If you’re looking at retirement residence options for your parents, you’re also probably wondering how best to bring the subject up. Perhaps your mom and dad are set in their ways, so suggesting they move into a new home might feel like a difficult step. Or maybe it just seems too soon to discuss and you’ve been putting it off.
While each family is different, with varying dynamics and cultural expectations, talking about your loved ones’ next move could be made easier by keeping these key tips in mind:
Begin talking early on
“Plant the seed early, then it’s not such a jarring surprise,” advises Deborah Braun, a West Vancouver clinical counsellor who works with young to elderly adults. Rather than waiting till health and mobility challenges set in, she says, it’s smart to start talking now about future living possibilities. For example, ask what they’d like to do when they can’t get around as well, or if one of them passes first.
Always use a soft approach
Introduce the idea when you and your parents are both relaxed, says Braun, such as after a nice walk or dinner. Be sure to ask questions from a caring perspective, and try to make your parents feel like they’ve made the decision themselves. Instead of prefacing with “If I were you, I would . . . ,” try “I’m wondering about…” or “I’m curious if . . . .” And use words like “health” and “well-being” rather than “sick” or “ill.”
“It might feel really awkward or strange at first,” notes Braun. “After all, they’ve been the wiser ones for many years, so for them to feel like we have to be taking charge for them can be a little hard.”
Do some homework
Talk with other adult children about their experiences and what helped their loved ones adjust. And visit a residence or two up front. “You’re trying to gather as much information as possible to help understand your parents’ predicament as best you can,” says Braun. Mention these relatable conversations, then segue into something like, “I drove by this retirement residence and went to take a look. I’m wondering if you’d like to take a look?”
Normalize the situation
Ask about your parents’ concerns, and then try to normalize those concerns, says Braun. “What a lot of people do is they don’t even validate that this person might have these uncomfortable feelings. They don’t want to talk about it, they don’t want to get their parents all worked up, so they just ignore it, and that’s the worst thing you can do.”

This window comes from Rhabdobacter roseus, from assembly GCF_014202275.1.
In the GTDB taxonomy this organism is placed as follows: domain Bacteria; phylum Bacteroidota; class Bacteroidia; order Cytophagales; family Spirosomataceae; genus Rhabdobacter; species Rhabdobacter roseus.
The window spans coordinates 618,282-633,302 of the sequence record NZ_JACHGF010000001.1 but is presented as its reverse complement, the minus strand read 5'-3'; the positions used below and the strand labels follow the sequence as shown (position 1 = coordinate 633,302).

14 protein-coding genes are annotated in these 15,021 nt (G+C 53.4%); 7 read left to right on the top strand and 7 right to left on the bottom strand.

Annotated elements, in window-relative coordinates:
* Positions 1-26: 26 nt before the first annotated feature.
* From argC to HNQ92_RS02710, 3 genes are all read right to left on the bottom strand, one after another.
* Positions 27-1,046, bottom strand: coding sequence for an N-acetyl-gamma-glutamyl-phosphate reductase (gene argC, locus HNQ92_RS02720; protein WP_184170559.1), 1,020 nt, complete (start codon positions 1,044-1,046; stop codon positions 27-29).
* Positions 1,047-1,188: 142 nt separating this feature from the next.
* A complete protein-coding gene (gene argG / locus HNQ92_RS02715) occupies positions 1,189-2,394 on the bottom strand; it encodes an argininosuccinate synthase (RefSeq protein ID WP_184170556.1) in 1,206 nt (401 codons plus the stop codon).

Independent seniors, for example, might feel uneasy about living with others at various stages of aging. “ ‘It’s natural that you might feel uncomfortable’ is a really great way to say things,” Braun suggests. Your parents might also fear losing their identity, so reassure them that they can bring cherished personal belongings to their new home. “Tell them ‘it’s natural not to want to leave those things behind and that you can make your room your own space.’ ”
Match needs with residence services
Ask about what’s important to your parents in the years ahead, and voice your own thoughts and concerns (i.e., maybe you’re close to retiring and would like to travel, but only if your loved ones are secure). Then together look at how a retirement community might meet those needs and temper any worries.
As Vancouverite Barbara Paproski says, her parents moved into a residence last year where safety, grocery shopping, transportation and social activities were all taken care of.
“It’s safety, it’s frailty and it’s fear: ‘What if I fall, what am I going to do?’ And not being alone,” says Paproski, noting that not having to plan and prepare meals was also among her mom’s top priorities. Relocating in the same neighbourhood, or close to loved ones, can help ease the transition, she adds.
Address your own feelings
There can be grief, shame, sadness and anxiety on the part of adult children too, says Braun, adding that you might feel like you’re giving up or not able to provide proper care yourself. “Tending to your own stress and those uncomfortable emotions is very important.” Just knowing that your parents will be in a quality residence, with attentive staff overseeing their transition, she says, can help alleviate that tension.
Whichever path you and your parents take towards retirement residence living, Vancouver geriatric counsellor Peter Silin offers up this truth in his book, Nursing Homes: The Family’s Journey:
“Whatever else changes, and no matter where you or your relative go, you will always take with you the caring part of your relationship. It is the part you will always do best and the part that will matter most.”